Many cultures and religious across the globe have used the "tree of life" as a way to represent the interconnectedness of all life on the planet. In ancient Armenia, the tree was not only a religious symbol, but was also carved on soldier's armor. The Chinese tree of life typically depicts a dragon and a phoenix, symbols of immortality and rebirth. In Christianity, the tree of life appears in the book of Genesis, where it remains in the garden of Eden, a symbol of humanity free from the concept of original sin. The idea of the tree of life was also used by Charles Darwin to illustrate the interconnectedness of all life forms.
Artist Sue Coccia's tree of life artwork features a leopard emerging from butterfly wings, surrounded by flora and fauna. Printed on archival paper over 1/4" plywood, this wooden puzzle features dozens of "whimsy" pieces in the shape of flowers and animals. No two of the 539 pieces are alike, and they're slightly smaller than a typical puzzle piece to heighten the challenge.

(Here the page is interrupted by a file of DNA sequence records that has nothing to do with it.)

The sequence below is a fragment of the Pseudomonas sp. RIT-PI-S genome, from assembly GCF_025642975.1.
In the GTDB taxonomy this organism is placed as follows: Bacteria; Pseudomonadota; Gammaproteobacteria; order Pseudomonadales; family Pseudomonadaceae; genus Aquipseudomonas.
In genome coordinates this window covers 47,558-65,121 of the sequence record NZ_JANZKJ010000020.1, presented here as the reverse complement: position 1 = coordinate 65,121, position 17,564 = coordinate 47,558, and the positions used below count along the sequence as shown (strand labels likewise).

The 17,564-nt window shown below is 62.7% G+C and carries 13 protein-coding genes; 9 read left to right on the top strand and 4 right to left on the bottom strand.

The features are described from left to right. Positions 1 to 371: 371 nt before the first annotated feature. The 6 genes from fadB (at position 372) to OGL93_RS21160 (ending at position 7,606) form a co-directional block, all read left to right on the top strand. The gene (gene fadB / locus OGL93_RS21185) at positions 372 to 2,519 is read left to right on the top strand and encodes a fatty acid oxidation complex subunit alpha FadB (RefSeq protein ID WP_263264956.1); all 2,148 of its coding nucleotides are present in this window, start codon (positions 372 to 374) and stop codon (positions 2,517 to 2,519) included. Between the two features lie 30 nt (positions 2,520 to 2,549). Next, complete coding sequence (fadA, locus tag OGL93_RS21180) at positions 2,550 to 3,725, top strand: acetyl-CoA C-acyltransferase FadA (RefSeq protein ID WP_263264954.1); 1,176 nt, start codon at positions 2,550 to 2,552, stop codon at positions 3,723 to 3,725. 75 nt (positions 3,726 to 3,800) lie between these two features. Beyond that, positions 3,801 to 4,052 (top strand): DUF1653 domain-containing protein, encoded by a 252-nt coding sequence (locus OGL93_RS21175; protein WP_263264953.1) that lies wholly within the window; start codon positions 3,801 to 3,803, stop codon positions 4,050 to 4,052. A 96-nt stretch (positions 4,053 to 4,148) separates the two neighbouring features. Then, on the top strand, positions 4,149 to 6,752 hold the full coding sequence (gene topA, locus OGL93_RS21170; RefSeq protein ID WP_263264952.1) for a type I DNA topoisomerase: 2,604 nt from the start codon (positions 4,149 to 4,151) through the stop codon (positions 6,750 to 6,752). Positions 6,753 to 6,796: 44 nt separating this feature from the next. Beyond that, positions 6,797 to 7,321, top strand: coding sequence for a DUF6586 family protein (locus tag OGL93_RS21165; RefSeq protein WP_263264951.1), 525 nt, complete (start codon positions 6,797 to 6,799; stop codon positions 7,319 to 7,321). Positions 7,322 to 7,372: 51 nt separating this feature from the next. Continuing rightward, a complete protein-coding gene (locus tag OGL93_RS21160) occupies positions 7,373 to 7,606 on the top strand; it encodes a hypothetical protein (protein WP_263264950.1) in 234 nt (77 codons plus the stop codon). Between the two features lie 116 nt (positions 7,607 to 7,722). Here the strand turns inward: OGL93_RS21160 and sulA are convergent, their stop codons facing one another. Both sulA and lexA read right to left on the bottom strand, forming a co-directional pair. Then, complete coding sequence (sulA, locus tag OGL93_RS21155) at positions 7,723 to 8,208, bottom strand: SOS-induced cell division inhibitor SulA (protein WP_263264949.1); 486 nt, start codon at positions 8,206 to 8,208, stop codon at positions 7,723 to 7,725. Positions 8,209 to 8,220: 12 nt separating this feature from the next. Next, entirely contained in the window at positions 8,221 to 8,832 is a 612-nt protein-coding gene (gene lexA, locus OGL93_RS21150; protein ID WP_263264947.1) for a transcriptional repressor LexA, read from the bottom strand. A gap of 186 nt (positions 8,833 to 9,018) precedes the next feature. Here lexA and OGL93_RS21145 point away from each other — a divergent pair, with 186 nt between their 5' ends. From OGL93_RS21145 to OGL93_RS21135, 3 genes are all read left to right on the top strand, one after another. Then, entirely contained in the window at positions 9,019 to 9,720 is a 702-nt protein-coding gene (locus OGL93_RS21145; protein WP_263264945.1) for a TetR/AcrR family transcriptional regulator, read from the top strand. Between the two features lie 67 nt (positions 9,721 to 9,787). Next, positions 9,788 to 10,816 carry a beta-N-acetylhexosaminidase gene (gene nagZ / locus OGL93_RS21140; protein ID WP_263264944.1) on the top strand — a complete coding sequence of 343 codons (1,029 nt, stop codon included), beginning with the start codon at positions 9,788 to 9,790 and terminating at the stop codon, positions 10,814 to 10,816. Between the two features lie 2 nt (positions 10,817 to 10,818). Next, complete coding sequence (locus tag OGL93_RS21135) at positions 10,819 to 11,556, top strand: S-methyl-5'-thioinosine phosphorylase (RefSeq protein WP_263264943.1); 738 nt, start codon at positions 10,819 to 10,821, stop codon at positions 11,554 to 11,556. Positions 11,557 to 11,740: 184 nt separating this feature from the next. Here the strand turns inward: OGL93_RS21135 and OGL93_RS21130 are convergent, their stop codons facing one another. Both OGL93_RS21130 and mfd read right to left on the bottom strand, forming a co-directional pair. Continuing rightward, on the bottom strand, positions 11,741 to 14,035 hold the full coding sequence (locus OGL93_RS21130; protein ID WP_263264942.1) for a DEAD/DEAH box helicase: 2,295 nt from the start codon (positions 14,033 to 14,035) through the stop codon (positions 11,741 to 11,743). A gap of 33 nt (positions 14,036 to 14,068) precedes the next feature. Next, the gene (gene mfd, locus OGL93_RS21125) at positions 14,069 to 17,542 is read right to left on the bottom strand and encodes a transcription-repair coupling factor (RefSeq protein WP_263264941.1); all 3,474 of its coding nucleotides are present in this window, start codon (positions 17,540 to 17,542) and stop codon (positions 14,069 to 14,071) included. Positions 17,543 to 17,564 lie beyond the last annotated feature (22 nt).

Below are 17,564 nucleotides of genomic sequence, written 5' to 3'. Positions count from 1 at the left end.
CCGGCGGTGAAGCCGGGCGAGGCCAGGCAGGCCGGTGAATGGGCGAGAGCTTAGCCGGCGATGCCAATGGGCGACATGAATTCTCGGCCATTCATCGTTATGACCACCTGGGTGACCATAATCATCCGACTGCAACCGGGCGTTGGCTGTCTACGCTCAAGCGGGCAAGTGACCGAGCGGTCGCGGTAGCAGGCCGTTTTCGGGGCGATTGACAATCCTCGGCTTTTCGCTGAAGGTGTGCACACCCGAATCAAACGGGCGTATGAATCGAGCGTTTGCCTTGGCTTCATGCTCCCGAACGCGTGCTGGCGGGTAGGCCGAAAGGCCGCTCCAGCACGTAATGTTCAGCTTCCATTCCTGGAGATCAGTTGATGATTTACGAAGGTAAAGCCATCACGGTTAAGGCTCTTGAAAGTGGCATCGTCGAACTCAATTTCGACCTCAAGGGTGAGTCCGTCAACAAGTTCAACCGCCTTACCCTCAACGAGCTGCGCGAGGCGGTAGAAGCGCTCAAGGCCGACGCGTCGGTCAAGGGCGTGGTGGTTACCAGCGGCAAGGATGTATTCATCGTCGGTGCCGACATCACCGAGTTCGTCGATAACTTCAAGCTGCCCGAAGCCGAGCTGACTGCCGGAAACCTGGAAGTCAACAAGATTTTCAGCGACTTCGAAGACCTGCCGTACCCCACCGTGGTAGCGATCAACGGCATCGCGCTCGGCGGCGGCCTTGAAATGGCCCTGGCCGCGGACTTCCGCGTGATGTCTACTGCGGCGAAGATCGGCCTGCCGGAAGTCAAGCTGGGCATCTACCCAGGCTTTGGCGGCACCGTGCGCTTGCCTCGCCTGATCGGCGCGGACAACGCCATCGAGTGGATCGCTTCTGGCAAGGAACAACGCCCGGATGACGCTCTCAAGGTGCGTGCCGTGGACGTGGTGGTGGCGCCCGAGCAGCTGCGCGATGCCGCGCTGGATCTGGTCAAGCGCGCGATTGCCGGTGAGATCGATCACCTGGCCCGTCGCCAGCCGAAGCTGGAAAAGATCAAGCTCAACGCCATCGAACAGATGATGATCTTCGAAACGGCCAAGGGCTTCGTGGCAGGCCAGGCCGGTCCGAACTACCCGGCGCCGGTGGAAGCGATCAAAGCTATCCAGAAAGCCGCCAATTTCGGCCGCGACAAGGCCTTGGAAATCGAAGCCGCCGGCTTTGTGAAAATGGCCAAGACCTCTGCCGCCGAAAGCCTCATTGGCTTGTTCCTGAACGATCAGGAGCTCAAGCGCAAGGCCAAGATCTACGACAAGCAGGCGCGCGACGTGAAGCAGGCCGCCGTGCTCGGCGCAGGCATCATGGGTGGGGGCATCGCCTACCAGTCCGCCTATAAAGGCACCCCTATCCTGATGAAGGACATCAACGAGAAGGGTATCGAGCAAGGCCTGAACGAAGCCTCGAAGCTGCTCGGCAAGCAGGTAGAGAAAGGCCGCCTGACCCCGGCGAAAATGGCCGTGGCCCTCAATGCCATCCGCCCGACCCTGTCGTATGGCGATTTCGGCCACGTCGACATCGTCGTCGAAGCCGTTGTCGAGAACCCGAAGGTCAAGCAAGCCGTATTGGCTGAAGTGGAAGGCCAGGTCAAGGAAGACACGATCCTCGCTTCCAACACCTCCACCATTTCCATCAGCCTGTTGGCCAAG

Hand-cut wooden puzzles were hugely popular in the 1900s and again during the Great Depression, and these heirlooms now sell for thousands of dollars. Colorado-based Liberty Puzzles bring some of the art and craft back to puzzle-making by laser-cutting intricate pieces into high-quality plywood, which won't warp or split as easily as hardwood. For avid puzzle fans, plunking a hard searched-for piece into place is that much more satisfying with the thick pieces of a wooden puzzle.
Made in Boulder, Colorado. For ages 9 and up. 18"H x 16 1/4"W x 1/4"D. 539 pieces.